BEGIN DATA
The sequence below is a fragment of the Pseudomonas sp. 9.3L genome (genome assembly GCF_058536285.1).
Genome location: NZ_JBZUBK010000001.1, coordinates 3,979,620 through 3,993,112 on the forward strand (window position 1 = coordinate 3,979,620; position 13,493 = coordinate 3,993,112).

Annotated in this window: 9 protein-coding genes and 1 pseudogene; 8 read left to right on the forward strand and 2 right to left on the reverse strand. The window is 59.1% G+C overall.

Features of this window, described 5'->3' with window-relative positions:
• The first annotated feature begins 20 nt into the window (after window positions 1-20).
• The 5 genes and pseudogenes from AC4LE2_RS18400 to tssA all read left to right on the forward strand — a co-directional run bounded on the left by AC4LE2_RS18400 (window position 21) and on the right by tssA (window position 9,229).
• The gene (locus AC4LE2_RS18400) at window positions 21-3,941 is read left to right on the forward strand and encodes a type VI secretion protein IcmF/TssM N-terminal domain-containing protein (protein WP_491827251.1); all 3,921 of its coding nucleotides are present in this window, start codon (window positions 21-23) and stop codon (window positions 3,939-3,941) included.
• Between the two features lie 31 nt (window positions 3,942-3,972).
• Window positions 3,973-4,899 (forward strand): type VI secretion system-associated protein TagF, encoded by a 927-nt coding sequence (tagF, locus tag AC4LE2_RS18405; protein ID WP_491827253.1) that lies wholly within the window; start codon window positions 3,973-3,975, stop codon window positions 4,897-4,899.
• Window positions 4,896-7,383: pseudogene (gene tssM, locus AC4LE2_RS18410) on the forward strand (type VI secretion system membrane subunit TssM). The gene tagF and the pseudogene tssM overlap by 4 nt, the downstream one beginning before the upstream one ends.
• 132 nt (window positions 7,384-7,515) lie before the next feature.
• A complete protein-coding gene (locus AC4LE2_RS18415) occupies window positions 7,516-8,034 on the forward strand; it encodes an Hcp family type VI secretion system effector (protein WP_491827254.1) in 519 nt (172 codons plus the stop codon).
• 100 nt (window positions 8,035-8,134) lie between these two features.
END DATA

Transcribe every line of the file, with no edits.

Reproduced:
The sequence below is a fragment of the Pseudomonas sp. 9.3L genome (genome assembly GCF_058536285.1).
Genome location: NZ_JBZUBK010000001.1, coordinates 3,979,620 through 3,993,112 on the forward strand (window position 1 = coordinate 3,979,620; position 13,493 = coordinate 3,993,112).

Annotated in this window: 9 protein-coding genes and 1 pseudogene; 8 read left to right on the forward strand and 2 right to left on the reverse strand. The window is 59.1% G+C overall.

Features of this window, described 5'->3' with window-relative positions:
• The first annotated feature begins 20 nt into the window (after window positions 1-20).
• The 5 genes and pseudogenes from AC4LE2_RS18400 to tssA all read left to right on the forward strand — a co-directional run bounded on the left by AC4LE2_RS18400 (window position 21) and on the right by tssA (window position 9,229).
• The gene (locus AC4LE2_RS18400) at window positions 21-3,941 is read left to right on the forward strand and encodes a type VI secretion protein IcmF/TssM N-terminal domain-containing protein (protein WP_491827251.1); all 3,921 of its coding nucleotides are present in this window, start codon (window positions 21-23) and stop codon (window positions 3,939-3,941) included.
• Between the two features lie 31 nt (window positions 3,942-3,972).
• Window positions 3,973-4,899 (forward strand): type VI secretion system-associated protein TagF, encoded by a 927-nt coding sequence (tagF, locus tag AC4LE2_RS18405; protein ID WP_491827253.1) that lies wholly within the window; start codon window positions 3,973-3,975, stop codon window positions 4,897-4,899.
• Window positions 4,896-7,383: pseudogene (gene tssM, locus AC4LE2_RS18410) on the forward strand (type VI secretion system membrane subunit TssM). The gene tagF and the pseudogene tssM overlap by 4 nt, the downstream one beginning before the upstream one ends.
• 132 nt (window positions 7,384-7,515) lie before the next feature.
• A complete protein-coding gene (locus AC4LE2_RS18415) occupies window positions 7,516-8,034 on the forward strand; it encodes an Hcp family type VI secretion system effector (protein WP_491827254.1) in 519 nt (172 codons plus the stop codon).
• 100 nt (window positions 8,035-8,134) lie between these two features.